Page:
October 28, 2020
by Wilma Theater Portable Studio Program Coordinator Rachel O’Hanlon-Rodriguez
When the pandemic became a reality only a few short months (but-it-feels-like-years) ago, I remember Portable Studio Director Lee Ann Etzold and I making a commitment to hold onto our connections to the community that we’ve built through the Wilma Theater’s Portable Studio. We became determined to find ways to still make performances accessible, and we wanted to make sure that we could honor the relationships we’ve built over the past three years no matter how bumpy the transition into the virtual world.
And while the journey has been difficult, we’ve discovered new ways of working with our community.
The first practice we brought into the virtual world is a practice inspired by NPR’s crowd sourced poem by George Ella Lyon. We’ve done this practice in the past, but this time we crowdsourced a poem virtually with poetry prompts being launched via email, Instagram, and Facebook. Over 30 people submitted text for our first crowd sourced poem called I Am From.
At the start of the lockdown, we found ourselves unable to partner with Broad Street Ministry because of all the precautions in place. While we were navigating ways to work with our houseless community members, we became connected to Sunday Breakfast Rescue Mission through the Asian Arts Initiative. Because Sunday Breakfast had residents sheltering in place, there was a need for folks to have activities to pass the time. So we brainstormed and tried something completely new; instead of a performance project, we decided to create a sculpture of hope (designed and built by Ezra J. Ali-Dow) to commemorate this moment and remind us to hold onto light in the darkness.
Our goal was to teach residents of Sunday Breakfast how to fold origami cranes as well as write poetry inspired by hope and change. We designed and shared out origami instructions via mail, email, and in person at a social distance with Sunday Breakfast residents. Our goal was to collect 1,000 cranes as a symbol of hope in the Japanese practice called senbazuru. To our surprise, we received over 1,000 cranes!
We then partnered with Asian Arts Initiative for their July town hall to create another crowdsourced poem, this time connected to our 1,000 Cranes for Philly project. The members of the town hall shared with me what hope meant to them. I then composed a larger poem and later pulled in a few additions from Sunday Breakfast residents. What emerged was a beautiful poem exploring hope, and what I discovered is when we share joy or hope with one another it becomes contagious – even if we are separated by screens.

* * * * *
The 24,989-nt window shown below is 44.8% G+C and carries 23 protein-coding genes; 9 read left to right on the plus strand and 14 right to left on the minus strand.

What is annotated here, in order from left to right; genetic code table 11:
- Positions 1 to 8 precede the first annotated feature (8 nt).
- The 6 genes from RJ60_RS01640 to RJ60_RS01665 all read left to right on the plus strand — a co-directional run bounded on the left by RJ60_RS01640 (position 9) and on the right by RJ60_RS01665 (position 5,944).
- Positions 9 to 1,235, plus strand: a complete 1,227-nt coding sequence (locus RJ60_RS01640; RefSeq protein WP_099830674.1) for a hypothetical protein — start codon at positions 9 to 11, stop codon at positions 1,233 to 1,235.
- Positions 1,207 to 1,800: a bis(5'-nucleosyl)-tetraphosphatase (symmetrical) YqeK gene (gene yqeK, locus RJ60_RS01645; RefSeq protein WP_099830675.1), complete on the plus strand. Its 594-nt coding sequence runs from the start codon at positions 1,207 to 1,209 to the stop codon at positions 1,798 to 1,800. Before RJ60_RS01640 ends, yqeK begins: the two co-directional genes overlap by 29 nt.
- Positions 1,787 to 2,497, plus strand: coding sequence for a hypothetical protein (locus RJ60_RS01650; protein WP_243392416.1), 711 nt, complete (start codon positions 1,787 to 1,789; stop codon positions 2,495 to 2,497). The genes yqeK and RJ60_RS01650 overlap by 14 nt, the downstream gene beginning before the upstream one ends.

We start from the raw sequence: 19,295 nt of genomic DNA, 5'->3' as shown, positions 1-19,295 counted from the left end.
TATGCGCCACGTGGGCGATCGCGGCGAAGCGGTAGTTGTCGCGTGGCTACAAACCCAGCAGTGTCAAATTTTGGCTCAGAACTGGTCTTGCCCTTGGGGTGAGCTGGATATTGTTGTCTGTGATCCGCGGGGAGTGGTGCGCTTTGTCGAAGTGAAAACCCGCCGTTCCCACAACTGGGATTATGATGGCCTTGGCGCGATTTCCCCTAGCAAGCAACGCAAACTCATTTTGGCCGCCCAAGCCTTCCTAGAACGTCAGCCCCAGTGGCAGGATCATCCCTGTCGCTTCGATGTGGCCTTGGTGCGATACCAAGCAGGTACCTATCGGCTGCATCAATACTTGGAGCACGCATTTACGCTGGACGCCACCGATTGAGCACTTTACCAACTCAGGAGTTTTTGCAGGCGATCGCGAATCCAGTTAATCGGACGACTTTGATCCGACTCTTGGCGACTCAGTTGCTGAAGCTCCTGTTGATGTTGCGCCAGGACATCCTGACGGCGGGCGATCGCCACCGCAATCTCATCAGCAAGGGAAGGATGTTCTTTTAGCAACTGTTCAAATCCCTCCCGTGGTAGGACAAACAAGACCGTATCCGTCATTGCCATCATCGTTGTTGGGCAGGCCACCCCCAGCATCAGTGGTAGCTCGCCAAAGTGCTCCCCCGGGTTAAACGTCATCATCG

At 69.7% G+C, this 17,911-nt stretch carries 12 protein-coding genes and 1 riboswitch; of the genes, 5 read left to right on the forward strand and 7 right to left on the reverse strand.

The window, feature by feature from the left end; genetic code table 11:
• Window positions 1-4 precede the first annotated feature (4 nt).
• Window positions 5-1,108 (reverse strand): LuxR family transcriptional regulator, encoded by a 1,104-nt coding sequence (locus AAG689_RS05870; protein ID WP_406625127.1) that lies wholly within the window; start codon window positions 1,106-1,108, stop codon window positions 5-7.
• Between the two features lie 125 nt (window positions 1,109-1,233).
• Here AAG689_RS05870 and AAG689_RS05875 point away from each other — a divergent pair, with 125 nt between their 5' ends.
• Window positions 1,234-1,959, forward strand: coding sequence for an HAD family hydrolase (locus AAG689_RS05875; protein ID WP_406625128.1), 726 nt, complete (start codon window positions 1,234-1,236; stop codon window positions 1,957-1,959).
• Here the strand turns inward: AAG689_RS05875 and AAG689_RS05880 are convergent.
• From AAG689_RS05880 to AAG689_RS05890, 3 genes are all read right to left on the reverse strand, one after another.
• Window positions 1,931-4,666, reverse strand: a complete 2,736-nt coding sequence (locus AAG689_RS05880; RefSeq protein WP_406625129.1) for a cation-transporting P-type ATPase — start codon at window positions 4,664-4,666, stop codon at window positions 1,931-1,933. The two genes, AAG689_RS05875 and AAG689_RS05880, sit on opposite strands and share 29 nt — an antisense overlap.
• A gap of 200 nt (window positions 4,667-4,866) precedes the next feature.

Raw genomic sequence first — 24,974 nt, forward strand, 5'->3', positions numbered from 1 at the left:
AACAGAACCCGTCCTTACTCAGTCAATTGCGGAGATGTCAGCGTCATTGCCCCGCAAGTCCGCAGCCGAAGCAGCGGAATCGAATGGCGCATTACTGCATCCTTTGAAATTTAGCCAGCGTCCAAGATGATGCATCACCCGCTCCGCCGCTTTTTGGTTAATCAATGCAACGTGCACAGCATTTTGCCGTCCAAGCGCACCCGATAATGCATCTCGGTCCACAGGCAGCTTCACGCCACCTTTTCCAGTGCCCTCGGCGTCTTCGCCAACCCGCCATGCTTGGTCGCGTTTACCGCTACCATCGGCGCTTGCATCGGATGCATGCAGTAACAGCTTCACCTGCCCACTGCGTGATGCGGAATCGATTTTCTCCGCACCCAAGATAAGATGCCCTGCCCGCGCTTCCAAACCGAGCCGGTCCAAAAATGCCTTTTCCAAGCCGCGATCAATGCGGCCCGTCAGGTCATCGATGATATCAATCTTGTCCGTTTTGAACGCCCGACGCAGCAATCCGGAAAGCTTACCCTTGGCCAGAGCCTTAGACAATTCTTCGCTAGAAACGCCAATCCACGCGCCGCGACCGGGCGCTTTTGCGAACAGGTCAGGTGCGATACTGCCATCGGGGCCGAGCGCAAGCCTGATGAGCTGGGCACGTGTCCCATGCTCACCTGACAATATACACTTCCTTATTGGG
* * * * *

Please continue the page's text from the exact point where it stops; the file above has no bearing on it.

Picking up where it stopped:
Although it felt like the world was falling apart beneath us, I’ve recognized that if we stay committed to building community, we can cultivate it in so many ways. The Portable Studio is in the process of building a virtual curriculum for our amazing partners at Baker Industries, we’re working to establish a play reading club at Sunday Breakfast, and have started a new practice of working with, and seeing folks as, professionals of their own lived experience. As we honor people’s full humanity, I find that people become more open and I have the honor of learning so much from simply listening/making space for other people’s being.
As we honor people’s full humanity, I find that people become more open and I have the honor of learning so much from simply listening/making space for other people’s being.
This practice has become integral to my work as the Program Coordinator of the Portable Studio and my work as a teacher and facilitator. I owe a great deal of gratitude to the key note panelists I had the honor of working with this October. These wonderful young professionals helped me refine this practice when we worked together to create a dynamic key note panel that centered their voices and experiences for The Philadelphia Coalition for Queer Justice and Intersectional Equity.
The Portable Studio teaching artists are not just teachers or artists, they’ve become support systems for community members, checking in with our participants via phone these past few months. We’ve become facilitators, and program designers, and so much more.
Somehow in a moment where I felt like I could lose everything, I have found myself fortunate to gain so much. In many ways this is because of the commitment and support of the Wilma Theater, their faith in the Portable Studio, and ultimately because I’m an artist working with other artists. We’ve always had to be creative to get by. And now, more than ever, I believe that theater artists can use our communication skills, listening skills, facilitation skills, and vision to help imagine a better future for all of us.
“The great work begins.”